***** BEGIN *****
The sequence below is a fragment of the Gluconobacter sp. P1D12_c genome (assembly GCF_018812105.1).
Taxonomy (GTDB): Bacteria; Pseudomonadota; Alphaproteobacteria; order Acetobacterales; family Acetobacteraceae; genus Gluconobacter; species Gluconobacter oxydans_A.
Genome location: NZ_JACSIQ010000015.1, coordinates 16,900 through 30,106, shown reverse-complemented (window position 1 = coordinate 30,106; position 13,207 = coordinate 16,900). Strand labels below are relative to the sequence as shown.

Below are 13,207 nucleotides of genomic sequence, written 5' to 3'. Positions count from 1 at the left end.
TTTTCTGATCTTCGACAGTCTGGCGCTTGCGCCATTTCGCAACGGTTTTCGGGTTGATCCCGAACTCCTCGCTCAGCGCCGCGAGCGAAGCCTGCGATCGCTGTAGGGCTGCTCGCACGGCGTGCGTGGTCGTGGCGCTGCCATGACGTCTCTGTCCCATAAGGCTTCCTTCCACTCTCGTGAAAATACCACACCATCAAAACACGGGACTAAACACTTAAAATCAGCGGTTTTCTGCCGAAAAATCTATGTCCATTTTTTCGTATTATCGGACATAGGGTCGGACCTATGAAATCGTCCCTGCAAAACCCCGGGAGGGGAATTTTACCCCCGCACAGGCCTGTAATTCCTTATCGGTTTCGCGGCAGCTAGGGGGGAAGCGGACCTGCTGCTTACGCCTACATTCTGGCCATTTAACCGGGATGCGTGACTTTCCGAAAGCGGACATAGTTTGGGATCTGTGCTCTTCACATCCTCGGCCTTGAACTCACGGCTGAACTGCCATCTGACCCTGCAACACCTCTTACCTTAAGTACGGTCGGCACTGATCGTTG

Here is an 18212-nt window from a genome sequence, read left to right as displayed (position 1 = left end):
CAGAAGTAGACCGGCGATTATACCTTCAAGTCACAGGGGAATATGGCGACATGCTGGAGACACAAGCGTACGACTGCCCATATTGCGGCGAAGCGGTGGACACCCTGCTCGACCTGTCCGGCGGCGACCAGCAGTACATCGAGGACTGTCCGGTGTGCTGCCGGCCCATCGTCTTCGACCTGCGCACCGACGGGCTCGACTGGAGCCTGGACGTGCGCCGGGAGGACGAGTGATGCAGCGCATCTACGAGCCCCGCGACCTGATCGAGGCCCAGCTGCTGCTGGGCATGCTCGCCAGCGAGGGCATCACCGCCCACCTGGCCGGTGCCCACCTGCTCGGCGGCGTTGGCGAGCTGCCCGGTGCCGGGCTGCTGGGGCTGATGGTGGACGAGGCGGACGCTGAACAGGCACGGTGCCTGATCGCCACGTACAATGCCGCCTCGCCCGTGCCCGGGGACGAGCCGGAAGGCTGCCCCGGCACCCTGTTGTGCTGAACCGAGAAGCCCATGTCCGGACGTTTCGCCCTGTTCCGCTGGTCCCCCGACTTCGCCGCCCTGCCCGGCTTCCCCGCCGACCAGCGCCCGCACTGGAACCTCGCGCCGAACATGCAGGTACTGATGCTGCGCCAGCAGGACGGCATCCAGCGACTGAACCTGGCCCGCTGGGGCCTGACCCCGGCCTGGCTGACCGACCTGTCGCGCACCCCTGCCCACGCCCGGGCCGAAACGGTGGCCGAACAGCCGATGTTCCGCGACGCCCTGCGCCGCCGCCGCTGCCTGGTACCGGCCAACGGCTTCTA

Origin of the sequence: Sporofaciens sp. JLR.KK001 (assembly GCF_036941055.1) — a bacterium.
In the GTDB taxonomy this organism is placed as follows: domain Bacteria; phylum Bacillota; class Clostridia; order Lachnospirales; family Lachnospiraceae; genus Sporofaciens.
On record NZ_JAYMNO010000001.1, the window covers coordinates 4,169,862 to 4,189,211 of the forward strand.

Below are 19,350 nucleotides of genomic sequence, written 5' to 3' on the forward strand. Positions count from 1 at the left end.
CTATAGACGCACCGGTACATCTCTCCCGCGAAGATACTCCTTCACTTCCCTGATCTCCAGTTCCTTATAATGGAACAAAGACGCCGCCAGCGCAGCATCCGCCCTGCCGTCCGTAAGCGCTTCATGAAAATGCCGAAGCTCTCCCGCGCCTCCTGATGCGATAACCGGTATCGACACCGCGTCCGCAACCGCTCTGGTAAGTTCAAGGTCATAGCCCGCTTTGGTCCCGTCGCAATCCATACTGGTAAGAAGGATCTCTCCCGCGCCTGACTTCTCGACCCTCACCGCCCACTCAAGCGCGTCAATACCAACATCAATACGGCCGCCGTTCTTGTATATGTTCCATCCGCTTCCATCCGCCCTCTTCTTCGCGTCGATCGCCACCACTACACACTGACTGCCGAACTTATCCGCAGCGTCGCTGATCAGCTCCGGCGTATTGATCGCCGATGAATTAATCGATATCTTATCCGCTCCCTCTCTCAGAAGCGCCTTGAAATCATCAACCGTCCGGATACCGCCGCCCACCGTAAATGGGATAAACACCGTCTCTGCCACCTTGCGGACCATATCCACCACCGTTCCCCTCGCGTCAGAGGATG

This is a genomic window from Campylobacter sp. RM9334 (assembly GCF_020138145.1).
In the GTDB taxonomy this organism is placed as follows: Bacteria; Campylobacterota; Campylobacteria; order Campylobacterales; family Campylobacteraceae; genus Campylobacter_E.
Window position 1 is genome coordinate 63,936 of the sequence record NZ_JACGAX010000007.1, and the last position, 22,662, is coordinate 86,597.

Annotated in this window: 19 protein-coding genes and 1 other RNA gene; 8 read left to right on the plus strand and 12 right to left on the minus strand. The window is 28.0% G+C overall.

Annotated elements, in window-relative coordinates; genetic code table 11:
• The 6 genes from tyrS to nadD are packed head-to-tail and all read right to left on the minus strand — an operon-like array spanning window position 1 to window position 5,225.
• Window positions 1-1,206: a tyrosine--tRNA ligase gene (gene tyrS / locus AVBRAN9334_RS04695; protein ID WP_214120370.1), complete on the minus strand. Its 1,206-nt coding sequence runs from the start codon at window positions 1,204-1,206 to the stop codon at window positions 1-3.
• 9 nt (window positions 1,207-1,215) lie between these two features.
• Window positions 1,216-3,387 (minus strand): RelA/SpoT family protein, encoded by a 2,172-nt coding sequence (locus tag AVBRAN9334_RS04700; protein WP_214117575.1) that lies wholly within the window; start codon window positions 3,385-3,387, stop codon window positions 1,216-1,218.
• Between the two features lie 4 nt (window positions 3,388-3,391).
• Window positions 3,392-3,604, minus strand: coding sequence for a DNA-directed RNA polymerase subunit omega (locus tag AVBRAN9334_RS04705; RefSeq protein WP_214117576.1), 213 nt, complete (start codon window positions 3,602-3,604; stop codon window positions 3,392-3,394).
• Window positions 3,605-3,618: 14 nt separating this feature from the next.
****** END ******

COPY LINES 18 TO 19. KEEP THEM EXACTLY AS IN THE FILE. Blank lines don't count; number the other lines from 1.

• The 6 genes from tyrS to nadD are packed head-to-tail and all read right to left on the minus strand — an operon-like array spanning window position 1 to window position 5,225.
• Window positions 1-1,206: a tyrosine--tRNA ligase gene (gene tyrS / locus AVBRAN9334_RS04695; protein ID WP_214120370.1), complete on the minus strand. Its 1,206-nt coding sequence runs from the start codon at window positions 1,204-1,206 to the stop codon at window positions 1-3.